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Travel Web sites regroup as bookings fade

InfoWorld
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By Ashlee Vance

(IDG) -- Several travel Web sites were already beginning to see sharp drop-offs in online reservations this week, as the troubles affecting the U.S. airline industry carried over to its online counterparts.

As many expected, U.S. carriers were punished Monday when the financial markets opened, with investors sending the companies' stock prices into a tailspin. Obvious concerns arose as to how airlines would cope with immediate losses suffered as a result of airport closures after last week's terrorist attacks against the U.S. and how the companies would fair in the long term if customers shied away from flying.

These issues affected travel Web sites, pushing reservation numbers lower and, conversely, call-center help requests through the roof.

Orbitz, a Web travel company backed by several of the country's largest airlines, began feeling the cutback in consumer spending the day of the terrorist attacks.

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"Traffic on the site has been down dramatically, and that started almost immediately last Tuesday," said Dawn Doty, a spokeswoman at Orbitz.

While site traffic has fallen, Orbitz customers have flocked to the company's customer service call centers, looking for help with everything form re-booking flights to locating helpful logistical information. Like many travel-oriented Web sites, Orbitz has updated its homepage with information such as airline contacts, emergency phone numbers and advisories from the U.S. Federal Aviation Administration (FAA).

On Monday, the company was posting the average hold time for a customer service representative on its Web site. At 11 a.m. Central time, it estimated customers would have to wait approximately 35 minutes to talk with an Orbitz staffer, Doty said.

Expedia shed more light on its recent troubles, announcing that new reservation bookings declined between 60 percent and 65 percent when compared to numbers in the week before the attack, according to a statement.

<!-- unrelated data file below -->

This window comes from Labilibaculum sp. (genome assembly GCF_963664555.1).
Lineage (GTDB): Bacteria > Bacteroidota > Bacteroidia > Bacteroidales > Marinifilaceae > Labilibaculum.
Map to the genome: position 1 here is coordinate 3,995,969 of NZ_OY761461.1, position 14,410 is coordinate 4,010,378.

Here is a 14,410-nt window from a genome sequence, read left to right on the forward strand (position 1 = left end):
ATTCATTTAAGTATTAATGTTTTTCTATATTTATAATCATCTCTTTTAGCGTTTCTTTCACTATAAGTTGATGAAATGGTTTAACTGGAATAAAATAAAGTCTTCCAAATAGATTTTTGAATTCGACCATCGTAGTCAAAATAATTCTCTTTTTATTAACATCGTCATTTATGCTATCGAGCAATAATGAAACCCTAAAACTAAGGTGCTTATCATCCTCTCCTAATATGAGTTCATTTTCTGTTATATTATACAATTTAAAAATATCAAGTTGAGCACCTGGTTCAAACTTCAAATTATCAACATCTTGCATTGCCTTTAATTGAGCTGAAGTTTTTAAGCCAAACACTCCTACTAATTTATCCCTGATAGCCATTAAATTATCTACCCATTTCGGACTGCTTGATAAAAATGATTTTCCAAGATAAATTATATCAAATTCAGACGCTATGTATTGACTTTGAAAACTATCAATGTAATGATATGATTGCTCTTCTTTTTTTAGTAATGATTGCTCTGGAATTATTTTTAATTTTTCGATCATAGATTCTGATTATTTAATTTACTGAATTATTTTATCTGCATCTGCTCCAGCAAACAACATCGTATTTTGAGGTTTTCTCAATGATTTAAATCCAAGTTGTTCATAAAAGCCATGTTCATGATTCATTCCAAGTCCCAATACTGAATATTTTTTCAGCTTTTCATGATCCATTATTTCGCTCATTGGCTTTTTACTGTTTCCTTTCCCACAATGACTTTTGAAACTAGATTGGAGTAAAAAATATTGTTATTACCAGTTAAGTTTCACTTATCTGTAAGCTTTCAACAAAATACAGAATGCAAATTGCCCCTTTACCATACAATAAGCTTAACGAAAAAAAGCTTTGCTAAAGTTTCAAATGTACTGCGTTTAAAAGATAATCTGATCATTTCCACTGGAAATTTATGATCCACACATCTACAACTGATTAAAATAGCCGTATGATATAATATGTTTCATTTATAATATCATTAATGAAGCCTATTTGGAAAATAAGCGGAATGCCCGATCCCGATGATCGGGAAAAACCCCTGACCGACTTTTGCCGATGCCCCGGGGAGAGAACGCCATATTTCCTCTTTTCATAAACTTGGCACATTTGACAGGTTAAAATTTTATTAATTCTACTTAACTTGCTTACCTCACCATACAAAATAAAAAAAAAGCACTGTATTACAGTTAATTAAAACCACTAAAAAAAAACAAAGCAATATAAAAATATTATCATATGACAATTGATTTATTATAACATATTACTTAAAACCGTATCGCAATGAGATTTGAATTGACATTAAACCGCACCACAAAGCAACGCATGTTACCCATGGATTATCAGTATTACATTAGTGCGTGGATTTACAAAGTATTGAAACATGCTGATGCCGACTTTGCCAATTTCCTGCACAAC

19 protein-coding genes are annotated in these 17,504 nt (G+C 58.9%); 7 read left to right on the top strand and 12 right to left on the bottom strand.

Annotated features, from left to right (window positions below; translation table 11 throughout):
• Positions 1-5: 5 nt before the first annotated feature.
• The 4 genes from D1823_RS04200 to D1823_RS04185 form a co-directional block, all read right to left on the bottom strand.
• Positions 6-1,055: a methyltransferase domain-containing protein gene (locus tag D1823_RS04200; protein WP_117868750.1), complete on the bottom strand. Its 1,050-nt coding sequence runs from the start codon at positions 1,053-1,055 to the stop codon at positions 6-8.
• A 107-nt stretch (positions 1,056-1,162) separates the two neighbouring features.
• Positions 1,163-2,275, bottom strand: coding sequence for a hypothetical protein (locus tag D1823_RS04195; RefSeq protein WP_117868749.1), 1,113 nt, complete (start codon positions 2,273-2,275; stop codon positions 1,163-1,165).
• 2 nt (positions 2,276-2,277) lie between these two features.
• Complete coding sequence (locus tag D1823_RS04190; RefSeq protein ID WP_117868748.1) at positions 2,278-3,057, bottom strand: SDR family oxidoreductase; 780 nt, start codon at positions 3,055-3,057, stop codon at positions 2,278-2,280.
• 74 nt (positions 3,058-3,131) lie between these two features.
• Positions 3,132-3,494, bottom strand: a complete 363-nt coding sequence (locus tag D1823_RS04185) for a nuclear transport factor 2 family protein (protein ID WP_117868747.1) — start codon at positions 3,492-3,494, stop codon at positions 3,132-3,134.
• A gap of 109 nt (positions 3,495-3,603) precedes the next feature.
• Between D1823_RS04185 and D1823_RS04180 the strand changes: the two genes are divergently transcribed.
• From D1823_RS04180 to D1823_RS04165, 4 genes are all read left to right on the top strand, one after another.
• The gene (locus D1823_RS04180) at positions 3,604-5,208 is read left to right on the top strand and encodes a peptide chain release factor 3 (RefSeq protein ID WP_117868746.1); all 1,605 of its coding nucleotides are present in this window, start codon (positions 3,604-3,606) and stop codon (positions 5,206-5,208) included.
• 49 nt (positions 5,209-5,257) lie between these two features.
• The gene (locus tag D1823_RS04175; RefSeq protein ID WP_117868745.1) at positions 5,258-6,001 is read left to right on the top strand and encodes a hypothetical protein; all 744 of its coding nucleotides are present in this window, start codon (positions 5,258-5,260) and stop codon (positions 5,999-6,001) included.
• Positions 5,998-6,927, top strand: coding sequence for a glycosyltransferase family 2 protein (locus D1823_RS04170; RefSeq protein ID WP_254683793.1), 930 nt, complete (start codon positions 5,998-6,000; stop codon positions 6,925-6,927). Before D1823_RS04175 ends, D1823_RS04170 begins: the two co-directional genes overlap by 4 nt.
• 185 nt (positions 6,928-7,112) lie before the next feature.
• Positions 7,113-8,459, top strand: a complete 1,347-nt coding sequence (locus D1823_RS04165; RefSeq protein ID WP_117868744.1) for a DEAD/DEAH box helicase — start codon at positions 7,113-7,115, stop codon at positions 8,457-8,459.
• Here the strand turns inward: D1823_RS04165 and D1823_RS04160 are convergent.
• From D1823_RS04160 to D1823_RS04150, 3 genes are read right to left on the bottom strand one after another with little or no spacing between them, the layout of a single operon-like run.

The company took less of a hit Monday as new bookings fell 55 percent below the same day a week earlier -- before the terrorists hit.

The figures did not include a significant number of cancellations caused by disruptions to travel services caused by the recent incidents, the company said.

"Any negative impact on American travel, we hope, will only be in the short term," a company representative said. "As far as the business, we are still assessing what impact these despicable acts are having and will on our business."

Priceline.com had temporarily shut down part of its service last week, hesitating to book any flights in the near term for customers, said Brian Ek, a company spokesman.

"If you wanted to book a flight that departed anywhere, we were not accepting that request up until (Sunday) at midnight," he said.

The company declined to comment on current reservation volumes.

While some companies were reluctant to discuss the immediate impact of the attacks on their business, one industry analyst has already seen a marked decline in bookings.

"The sites are running at about one-third their normal volume," said Thomas Underwood, vice president of equity research at Legg Mason.

Even though the sites appeared to be struggling, Underwood was confident major sites such as Expedia and Priceline.com would be able to weather the storm given their relatively strong financial position.

"They have very strong balance sheets, unlike the airline industry, and were all profitable heading into the event," Underwood said.

As the airlines battle to regain their stability, they may turn to their online partners for help in keeping costs as low as possible, Underwood said.

"The airlines will likely want to work with their distributors very closely and improve on routes and scheduling," he added.

Travelocity.com already has found many of the airlines more flexible than usual with refunds, cancellations and re-booking procedures, according to a company spokeswoman.

"The airlines have relaxed their restrictions on tickets, where in the past they (might) not have been refundable," the spokeswoman said.

Shares of many major airlines were punished in Monday's trading, as carriers such as Continental Airlines faced massive layoffs and announced large cutbacks in their flight schedules. Continental's shares fell almost 50 percent to $20.05. UAL Corp. -- the holding company for United Air Lines -- also saw its stock plummet 43 percent to $17.50. Both airlines trade on the New York Stock Exchange, which opened Monday after being shut down for the longest period in its history.

The online travel specialists did not fare much better, with Expedia dropping 33 percent to $24 per share, and Travelocity slumping almost 43 percent to $12.56 on the Nasdaq exchange.




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